Evaluating the future of monoclonal antibody therapy for SARS-CoV-2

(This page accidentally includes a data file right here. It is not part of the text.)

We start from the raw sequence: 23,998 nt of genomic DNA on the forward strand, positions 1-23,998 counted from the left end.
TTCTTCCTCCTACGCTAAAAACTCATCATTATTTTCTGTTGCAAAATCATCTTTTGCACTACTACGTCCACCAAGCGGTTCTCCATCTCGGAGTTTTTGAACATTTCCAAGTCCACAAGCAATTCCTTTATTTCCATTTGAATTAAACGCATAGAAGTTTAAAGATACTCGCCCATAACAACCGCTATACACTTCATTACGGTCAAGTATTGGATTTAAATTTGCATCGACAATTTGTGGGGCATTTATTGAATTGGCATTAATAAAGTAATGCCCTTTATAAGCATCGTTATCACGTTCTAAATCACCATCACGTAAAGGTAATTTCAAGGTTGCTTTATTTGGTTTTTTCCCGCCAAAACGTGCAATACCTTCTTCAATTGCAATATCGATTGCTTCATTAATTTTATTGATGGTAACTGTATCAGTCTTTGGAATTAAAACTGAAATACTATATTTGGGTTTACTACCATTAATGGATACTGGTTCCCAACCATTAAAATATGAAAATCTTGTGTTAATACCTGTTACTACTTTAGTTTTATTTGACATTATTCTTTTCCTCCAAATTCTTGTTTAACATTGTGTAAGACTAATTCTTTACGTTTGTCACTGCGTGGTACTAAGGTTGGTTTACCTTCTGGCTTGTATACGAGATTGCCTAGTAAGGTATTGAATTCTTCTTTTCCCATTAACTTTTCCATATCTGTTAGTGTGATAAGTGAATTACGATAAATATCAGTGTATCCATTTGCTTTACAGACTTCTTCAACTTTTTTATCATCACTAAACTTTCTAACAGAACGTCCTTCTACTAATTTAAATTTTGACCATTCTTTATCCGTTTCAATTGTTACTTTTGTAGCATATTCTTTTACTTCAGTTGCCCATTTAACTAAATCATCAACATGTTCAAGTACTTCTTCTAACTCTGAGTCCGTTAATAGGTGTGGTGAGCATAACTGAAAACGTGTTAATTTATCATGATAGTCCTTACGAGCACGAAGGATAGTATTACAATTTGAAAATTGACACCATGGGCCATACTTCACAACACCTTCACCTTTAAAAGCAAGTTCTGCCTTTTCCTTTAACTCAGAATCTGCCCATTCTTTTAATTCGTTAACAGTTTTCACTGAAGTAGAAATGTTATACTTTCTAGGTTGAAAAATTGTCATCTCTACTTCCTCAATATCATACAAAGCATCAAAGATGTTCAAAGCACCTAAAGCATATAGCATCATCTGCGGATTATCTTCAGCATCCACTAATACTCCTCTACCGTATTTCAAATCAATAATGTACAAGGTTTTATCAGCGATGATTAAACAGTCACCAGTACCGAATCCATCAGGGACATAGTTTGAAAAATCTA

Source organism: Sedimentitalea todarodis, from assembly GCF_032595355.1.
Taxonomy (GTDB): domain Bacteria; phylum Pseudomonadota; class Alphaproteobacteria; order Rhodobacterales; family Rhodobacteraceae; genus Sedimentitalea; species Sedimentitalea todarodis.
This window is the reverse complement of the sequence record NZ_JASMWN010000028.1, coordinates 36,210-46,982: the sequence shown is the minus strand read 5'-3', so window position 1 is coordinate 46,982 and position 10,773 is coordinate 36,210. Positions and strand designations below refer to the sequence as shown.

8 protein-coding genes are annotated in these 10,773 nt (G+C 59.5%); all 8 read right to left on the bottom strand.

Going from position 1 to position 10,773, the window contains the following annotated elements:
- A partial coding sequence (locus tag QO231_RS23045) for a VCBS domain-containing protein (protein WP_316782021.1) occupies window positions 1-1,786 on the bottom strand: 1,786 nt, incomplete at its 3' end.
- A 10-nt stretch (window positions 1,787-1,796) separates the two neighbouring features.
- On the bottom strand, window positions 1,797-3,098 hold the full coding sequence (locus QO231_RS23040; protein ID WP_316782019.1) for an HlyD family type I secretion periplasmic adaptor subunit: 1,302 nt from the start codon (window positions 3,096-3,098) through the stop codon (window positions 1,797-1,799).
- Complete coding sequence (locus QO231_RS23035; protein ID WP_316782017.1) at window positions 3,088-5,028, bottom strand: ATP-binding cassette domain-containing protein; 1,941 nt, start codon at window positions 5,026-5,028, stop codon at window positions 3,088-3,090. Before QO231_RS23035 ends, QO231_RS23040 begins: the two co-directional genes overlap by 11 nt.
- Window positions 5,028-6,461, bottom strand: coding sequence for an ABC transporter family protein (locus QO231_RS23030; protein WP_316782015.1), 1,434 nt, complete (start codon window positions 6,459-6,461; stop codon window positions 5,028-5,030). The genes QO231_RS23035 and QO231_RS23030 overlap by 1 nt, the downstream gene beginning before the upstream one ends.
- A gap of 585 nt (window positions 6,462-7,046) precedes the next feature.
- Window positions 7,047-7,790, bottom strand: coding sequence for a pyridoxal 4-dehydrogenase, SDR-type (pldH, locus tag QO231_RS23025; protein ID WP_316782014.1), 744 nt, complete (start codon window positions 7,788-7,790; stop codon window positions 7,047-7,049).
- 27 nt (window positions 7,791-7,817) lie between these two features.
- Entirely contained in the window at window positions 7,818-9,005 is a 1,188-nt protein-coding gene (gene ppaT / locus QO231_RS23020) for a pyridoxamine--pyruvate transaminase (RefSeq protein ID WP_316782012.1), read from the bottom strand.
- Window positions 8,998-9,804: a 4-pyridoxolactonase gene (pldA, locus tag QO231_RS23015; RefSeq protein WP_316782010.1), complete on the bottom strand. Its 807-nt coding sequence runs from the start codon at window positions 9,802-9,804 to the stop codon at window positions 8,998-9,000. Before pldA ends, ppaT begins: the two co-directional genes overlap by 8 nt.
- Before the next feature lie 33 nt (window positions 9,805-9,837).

A range of therapeutic options exist for those at high risk for developing severe coronavirus disease 2019 (COVID-19) infection. Monoclonal antibody (mAb) therapies and antiviral therapies are two major categories that have been relatively well-defined. However, few studies have directly compared these two forms of therapy. With the emergence of new variants of concern (VoCs), resistance to therapeutics has become an issue. The extensive mutations found on the Omicron variant has compromised many currently available neutralizing mAb therapies. Eli Lilly’s Bebtelovimab was recently authorized in the United States, but its clinical success has yet to be proven. This article will highlight the current role of mAb therapy in the treatment of severe acute respiratory syndrome coronavirus 2 (SARS-CoV-2) as well as its future use, focusing on 1) How does Bebtelovimab compare to other mAb therapies for SARS-CoV-2 and 2) What are the advantages and disadvantages of mAb therapy in comparison to antivirals for SARS-CoV-2? Answering these questions will help to strategize the development of novel therapeutic agents in targeting emerging VoCs in addition to investigating the benefits and limitations of each form of therapy. This article emphasizes the potential of Bebtelovimab as a broad-spectrum mAb while addressing the need to examine novel combination therapies targeting conserved epitopes in order to combat resistance. The comparison of mAbs to antivirals also exposes the challenge of manufacturing cost, drug supply, and distribution in the healthcare system, which has an impact on the long-term clinical feasibility and success of these therapeutics.